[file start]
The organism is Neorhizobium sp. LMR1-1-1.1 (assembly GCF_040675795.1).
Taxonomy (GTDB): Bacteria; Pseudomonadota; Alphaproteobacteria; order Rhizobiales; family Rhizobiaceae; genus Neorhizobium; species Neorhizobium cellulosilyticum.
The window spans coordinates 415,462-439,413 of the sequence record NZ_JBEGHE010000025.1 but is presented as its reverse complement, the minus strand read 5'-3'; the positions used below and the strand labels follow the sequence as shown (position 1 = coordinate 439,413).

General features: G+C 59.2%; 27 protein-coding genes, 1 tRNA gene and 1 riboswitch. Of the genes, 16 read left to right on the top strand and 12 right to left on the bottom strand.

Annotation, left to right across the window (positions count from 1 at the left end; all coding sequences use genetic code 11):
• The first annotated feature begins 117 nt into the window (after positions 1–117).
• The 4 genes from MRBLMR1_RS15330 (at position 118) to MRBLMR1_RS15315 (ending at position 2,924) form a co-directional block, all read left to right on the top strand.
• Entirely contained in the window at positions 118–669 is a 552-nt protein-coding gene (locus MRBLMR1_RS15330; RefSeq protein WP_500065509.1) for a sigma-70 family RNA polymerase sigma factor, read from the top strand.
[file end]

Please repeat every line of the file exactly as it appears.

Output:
The organism is Neorhizobium sp. LMR1-1-1.1 (assembly GCF_040675795.1).
Taxonomy (GTDB): Bacteria; Pseudomonadota; Alphaproteobacteria; order Rhizobiales; family Rhizobiaceae; genus Neorhizobium; species Neorhizobium cellulosilyticum.
The window spans coordinates 415,462-439,413 of the sequence record NZ_JBEGHE010000025.1 but is presented as its reverse complement, the minus strand read 5'-3'; the positions used below and the strand labels follow the sequence as shown (position 1 = coordinate 439,413).

General features: G+C 59.2%; 27 protein-coding genes, 1 tRNA gene and 1 riboswitch. Of the genes, 16 read left to right on the top strand and 12 right to left on the bottom strand.

Annotation, left to right across the window (positions count from 1 at the left end; all coding sequences use genetic code 11):
• The first annotated feature begins 117 nt into the window (after positions 1–117).
• The 4 genes from MRBLMR1_RS15330 (at position 118) to MRBLMR1_RS15315 (ending at position 2,924) form a co-directional block, all read left to right on the top strand.
• Entirely contained in the window at positions 118–669 is a 552-nt protein-coding gene (locus MRBLMR1_RS15330; RefSeq protein WP_500065509.1) for a sigma-70 family RNA polymerase sigma factor, read from the top strand.